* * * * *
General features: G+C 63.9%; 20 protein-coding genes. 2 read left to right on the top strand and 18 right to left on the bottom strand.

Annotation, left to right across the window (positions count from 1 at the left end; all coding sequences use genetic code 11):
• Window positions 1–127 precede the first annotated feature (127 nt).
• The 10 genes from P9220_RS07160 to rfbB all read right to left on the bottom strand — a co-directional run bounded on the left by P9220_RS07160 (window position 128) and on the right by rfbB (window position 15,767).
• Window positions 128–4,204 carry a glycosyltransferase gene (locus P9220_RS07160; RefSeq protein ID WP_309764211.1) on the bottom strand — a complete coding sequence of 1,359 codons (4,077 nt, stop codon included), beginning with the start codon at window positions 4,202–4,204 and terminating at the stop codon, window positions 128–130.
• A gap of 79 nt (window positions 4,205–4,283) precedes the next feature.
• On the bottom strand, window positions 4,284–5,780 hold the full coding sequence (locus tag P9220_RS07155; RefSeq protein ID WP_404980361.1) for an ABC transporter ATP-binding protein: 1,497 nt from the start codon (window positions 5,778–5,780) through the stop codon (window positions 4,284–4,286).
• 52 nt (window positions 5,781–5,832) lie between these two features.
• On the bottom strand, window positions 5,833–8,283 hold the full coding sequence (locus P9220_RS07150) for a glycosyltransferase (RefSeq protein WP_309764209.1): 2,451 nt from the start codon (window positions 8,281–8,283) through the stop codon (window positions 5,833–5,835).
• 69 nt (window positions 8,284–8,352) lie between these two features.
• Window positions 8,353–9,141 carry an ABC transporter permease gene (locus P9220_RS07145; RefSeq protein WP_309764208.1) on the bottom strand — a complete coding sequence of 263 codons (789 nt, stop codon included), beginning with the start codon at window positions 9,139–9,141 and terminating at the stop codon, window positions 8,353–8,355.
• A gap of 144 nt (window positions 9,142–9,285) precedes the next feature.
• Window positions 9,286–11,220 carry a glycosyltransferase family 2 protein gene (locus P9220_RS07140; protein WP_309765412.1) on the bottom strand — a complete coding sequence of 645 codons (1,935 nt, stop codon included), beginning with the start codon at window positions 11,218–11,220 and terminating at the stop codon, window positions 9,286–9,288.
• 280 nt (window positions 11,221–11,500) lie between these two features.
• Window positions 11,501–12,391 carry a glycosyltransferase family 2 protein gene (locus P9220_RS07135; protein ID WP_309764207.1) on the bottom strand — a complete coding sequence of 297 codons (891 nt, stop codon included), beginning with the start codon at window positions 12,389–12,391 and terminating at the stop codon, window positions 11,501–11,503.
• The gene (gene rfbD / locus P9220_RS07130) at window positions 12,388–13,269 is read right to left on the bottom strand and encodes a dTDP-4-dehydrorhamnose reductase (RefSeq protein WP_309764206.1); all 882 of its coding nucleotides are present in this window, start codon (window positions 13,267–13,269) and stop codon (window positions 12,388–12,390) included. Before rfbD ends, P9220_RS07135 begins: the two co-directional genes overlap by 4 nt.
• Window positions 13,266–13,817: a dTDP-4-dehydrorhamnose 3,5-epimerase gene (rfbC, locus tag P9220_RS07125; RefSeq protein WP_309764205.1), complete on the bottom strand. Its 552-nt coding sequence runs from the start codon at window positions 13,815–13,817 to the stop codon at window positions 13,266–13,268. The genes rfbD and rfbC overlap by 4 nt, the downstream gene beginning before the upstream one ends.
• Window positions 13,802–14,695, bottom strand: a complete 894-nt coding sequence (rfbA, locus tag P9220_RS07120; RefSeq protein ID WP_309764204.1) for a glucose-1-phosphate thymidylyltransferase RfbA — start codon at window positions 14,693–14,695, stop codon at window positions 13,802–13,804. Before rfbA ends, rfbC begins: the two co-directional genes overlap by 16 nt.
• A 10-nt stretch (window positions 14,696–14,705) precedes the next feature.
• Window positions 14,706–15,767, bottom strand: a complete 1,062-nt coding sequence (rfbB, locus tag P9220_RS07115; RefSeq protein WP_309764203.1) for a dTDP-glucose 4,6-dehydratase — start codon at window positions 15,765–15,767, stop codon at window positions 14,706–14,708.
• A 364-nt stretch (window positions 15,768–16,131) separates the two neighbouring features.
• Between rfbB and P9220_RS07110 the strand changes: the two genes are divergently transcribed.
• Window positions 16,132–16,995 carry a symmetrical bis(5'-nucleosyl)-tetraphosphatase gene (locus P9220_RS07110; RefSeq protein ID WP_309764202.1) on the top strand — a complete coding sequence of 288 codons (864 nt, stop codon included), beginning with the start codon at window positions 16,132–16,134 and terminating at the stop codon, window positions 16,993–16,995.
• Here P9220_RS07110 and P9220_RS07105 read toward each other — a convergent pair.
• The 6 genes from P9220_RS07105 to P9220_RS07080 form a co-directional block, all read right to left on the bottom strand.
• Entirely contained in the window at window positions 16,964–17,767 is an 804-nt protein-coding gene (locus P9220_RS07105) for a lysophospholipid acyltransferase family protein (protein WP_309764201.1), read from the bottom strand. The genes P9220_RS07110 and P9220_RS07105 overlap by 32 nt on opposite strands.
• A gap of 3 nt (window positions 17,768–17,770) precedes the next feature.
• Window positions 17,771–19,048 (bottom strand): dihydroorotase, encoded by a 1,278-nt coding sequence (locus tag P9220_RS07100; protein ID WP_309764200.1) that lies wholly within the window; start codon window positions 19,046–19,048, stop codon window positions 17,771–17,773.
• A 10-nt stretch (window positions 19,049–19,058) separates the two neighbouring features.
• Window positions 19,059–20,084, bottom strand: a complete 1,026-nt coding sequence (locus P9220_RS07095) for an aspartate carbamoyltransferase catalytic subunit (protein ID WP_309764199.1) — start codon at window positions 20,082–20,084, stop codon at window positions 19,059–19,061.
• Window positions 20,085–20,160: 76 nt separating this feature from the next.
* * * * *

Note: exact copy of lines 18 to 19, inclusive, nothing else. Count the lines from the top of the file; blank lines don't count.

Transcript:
• Window positions 13,802–14,695, bottom strand: a complete 894-nt coding sequence (rfbA, locus tag P9220_RS07120; RefSeq protein ID WP_309764204.1) for a glucose-1-phosphate thymidylyltransferase RfbA — start codon at window positions 14,693–14,695, stop codon at window positions 13,802–13,804. Before rfbA ends, rfbC begins: the two co-directional genes overlap by 16 nt.
• A 10-nt stretch (window positions 14,696–14,705) precedes the next feature.